NSO founders sell low then buy high

NSO management Photo: Benny Sahar

It sounds like a gamble but Omri Lavie and Shalev Hulio's business record shows they know a thing or two about entrepreneurship.

Not every day do a company's founders buy back shares in a company after its exit. When it happens in a mysterious and controversial company, the plot becomes even thicker.

NSO Group reported last Thursday that its two founders, childhood friends and serial entrepreneurs Omri Lavie and Shalev Hulio (38), would acquire half of the controlling interest in the company from US private equity fund Francisco Partners. European private equity firm Novalpina Capital will acquire the other half.

Is the deal financially worthwhile for them? "Globes" found that Lavie and Hulio, who founded NSO in 2010 and sold the controlling interest to Francisco Partners in 2014 at a company value of $180 million, while each retaining 15% of the shares. This makes their proceeds from the exit $25-30 million in cash each.

The two founders' stakes have been diluted to 10% each since 2014. Sources close to NSO said that the company distributed a $230 million dividend in 2017, which gave Lavie and Hulio $25 million more. Taking into account that the founders sold more shares after 2014, their total proceeds from their holding in the cyber company since it was founded were $80 million.

Lavie and Hulio will reportedly invest $50 million each in buying back shares in the current deal (through a loan, among other things). This is more than half of the amount they have received through the company to date.

What can explain such a large gamble? It is hard to say, certainly in a situation in which the company's name has been mentioned more in connection with acquisition offers on the one hand and mysterious and controversial affairs on the other. At the same time, Lavie and Hulio's business record shows that they know a thing or two about entrepreneurship.

They founded their first startup, MediAnd, a concealed video advertising company, in 2007, when they were only 26 years old. The investor in this startup was Genesis Partners, with Eddy Shalev, who invested in all of Lavie and Hulio's ventures. They went on to their next venture only a year later, founding CommuniTech in 2008. This company developed technology facilitating remote support for mobile devices in which a technician takes over the device, thereby eliminating the need to visit a service station.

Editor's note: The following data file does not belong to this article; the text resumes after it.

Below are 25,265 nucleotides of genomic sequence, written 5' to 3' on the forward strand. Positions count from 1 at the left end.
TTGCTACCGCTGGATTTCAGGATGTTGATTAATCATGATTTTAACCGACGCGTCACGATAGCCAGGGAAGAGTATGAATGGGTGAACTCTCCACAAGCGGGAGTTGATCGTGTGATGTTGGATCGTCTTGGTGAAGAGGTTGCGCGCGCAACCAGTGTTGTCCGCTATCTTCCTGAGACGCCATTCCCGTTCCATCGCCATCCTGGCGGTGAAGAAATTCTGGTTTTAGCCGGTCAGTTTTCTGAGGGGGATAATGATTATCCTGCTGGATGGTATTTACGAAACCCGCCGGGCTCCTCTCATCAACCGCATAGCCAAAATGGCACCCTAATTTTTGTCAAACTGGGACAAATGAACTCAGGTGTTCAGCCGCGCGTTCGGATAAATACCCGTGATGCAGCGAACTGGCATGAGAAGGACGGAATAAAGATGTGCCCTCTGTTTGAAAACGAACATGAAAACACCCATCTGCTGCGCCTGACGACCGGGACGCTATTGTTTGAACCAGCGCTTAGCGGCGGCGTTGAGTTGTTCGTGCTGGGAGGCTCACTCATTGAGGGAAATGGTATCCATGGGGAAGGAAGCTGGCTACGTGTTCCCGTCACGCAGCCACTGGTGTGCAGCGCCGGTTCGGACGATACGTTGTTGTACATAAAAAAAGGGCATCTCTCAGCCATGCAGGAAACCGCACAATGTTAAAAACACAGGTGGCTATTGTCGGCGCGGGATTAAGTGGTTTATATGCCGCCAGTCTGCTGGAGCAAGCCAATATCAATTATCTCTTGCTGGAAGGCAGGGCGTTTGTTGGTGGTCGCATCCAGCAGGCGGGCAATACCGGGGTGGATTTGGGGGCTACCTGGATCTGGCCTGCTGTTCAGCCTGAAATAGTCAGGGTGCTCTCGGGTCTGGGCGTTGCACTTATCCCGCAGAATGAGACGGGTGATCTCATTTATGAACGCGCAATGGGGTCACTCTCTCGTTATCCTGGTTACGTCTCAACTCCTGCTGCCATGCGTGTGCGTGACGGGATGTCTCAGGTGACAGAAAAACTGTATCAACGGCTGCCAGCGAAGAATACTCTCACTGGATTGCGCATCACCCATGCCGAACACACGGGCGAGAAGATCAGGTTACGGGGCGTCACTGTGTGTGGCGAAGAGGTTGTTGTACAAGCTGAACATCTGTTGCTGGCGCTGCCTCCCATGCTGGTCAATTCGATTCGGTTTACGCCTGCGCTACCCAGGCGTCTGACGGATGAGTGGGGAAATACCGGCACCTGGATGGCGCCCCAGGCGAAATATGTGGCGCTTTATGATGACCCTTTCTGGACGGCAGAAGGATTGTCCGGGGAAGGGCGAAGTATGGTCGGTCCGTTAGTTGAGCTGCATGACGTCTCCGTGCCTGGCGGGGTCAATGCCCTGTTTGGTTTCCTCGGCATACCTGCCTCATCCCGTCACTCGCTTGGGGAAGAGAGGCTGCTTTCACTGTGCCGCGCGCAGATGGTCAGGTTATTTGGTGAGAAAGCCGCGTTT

CommuniTech's remote control capability gave Lavie and Hulio the idea of taking over devices without permission as a tool likely to be of use to Israeli security agencies. Possession of just a telephone number enables the system developed to eavesdrop on people's device and view all of their calls, messages, e-mails, and activity on the social networks, without even knowing which mobile phone company they use or going through its servers. Thus was born Pegasus, NSO's flagship program, and the company began operating in 2010.

The company made its first significant deal with the Mexican government in 2011. It was revealed that the software sold was not used at all in the war against the drug cartels; it was used to spy on opponents of the regime and journalists all over the world.

NSO's name has since been mentioned in reports by human rights organizations and in the context of various scandals, including spying against opponents of ill-reputed regimes. It was recently reported that the program was used to spy on Saudi Arabian journalist Jamal Khashoggi and contributed to the decision to assassinate him.

Both NSO and Hulio and Lavie themselves denied any involvement in affairs of this type, claiming repeatedly that the company produced offensive cyber weapons exclusively for security purposes.

Simultaneously with all these matters, Lavie and Hulio founded a startup named Kaymera, which has been supplying cyber defense systems for mobile phones that protect against penetration attempts, especially against malware and industrial espionage, since 2013. To some extent, it can be said that Kaymera was founded in order to defend against NSO's Pegasus.

In November 2018, it was reported that NSO was considering the acquisition of cyber intelligence company Fifth Dimension, whose chairperson of former IDF Chief of Staff Benny Gantz, who is running in the current elections. The deal did not go through, however, and Fifth Dimension collapsed because of problems with its most prominent investor - an oligarch who ran afoul of the US administration.

Published by Globes, Israel business news - en.globes.co.il - on February 17, 2019

© Copyright of Globes Publisher Itonut (1983) Ltd. 2019

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NSO management Photo: Benny Sahar
NSO management Photo: Benny Sahar
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